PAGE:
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Oct 22, 2015
 |  BC Innovations  |  Tools & Techniques

Transplant xenophilia

How CRISPR/Cas9 could put porcine xenotransplants back on the map

Advances in genome editing could put the use of pig organs in human transplantation back on the map, according to researchers at Harvard Medical School who believe they have quashed the concern that the animals' endogenous retroviruses could present a serious safety threat. The group, led by prominent geneticist George Church, developed a CRISPR-based approach for eliminating the pathogenic factors from the pig cells used in transplants and has co-founded eGenesis Inc. to commercialize the technology.

While xenotransplantation was all the rage in the late 1990s and produced a spate of newcos, fears that pig endogenous retroviruses (PERVs) would be transmitted to humans caused most companies and researchers to exit the field.

"There was a great hype, but it died down when people recognized the risk of transmission," said Joachim Denner, a head of laboratory at the Robert Koch Institute. "This was just at the time that we realized HIV was the result of transmission of a retrovirus from chimps to humans, and we were afraid."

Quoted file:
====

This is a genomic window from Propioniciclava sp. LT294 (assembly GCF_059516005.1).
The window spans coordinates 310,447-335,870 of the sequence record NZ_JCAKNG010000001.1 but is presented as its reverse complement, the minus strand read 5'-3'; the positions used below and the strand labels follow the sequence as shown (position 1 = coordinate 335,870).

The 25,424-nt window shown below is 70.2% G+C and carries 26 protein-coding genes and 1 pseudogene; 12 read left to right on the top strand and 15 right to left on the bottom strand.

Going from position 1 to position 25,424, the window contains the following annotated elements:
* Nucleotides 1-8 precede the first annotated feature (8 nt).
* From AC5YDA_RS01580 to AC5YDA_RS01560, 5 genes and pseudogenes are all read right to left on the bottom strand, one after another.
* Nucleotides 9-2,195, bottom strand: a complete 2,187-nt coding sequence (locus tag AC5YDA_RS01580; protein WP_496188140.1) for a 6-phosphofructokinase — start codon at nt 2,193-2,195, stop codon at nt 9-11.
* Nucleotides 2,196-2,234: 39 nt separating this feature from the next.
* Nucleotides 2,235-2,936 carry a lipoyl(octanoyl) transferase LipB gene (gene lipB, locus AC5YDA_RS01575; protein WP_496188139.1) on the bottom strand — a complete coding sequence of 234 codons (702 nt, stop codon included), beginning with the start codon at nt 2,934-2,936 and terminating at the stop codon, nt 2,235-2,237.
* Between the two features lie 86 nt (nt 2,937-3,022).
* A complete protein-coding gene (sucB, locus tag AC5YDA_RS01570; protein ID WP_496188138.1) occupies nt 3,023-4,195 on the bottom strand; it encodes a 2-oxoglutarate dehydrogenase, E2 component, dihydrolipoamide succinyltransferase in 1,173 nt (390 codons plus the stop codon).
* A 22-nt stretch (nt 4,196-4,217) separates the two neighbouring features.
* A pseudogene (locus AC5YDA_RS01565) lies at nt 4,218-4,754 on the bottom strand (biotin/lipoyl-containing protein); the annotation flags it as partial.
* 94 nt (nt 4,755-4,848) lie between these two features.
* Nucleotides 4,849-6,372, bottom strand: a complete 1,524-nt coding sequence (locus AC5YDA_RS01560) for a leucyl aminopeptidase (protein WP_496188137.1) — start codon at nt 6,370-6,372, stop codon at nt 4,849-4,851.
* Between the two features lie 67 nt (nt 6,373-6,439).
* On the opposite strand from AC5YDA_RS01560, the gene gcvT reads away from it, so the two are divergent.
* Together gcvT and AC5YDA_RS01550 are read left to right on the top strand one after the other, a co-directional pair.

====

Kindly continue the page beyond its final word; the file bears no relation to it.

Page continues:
Church, who is a professor of genetics at Harvard Medical School, told BioCentury although there are various safety concerns surrounding pig transplantation, including immunogenicity, the risk associated with the viruses "was the show-stopper for companies involved in this field back then."

The retroviruses are encoded within the pig genome in a similar way as human endogenous retroviruses (HERVs) are in humans. While harmless to pigs, the viruses can infect human cells.

Although researchers have...

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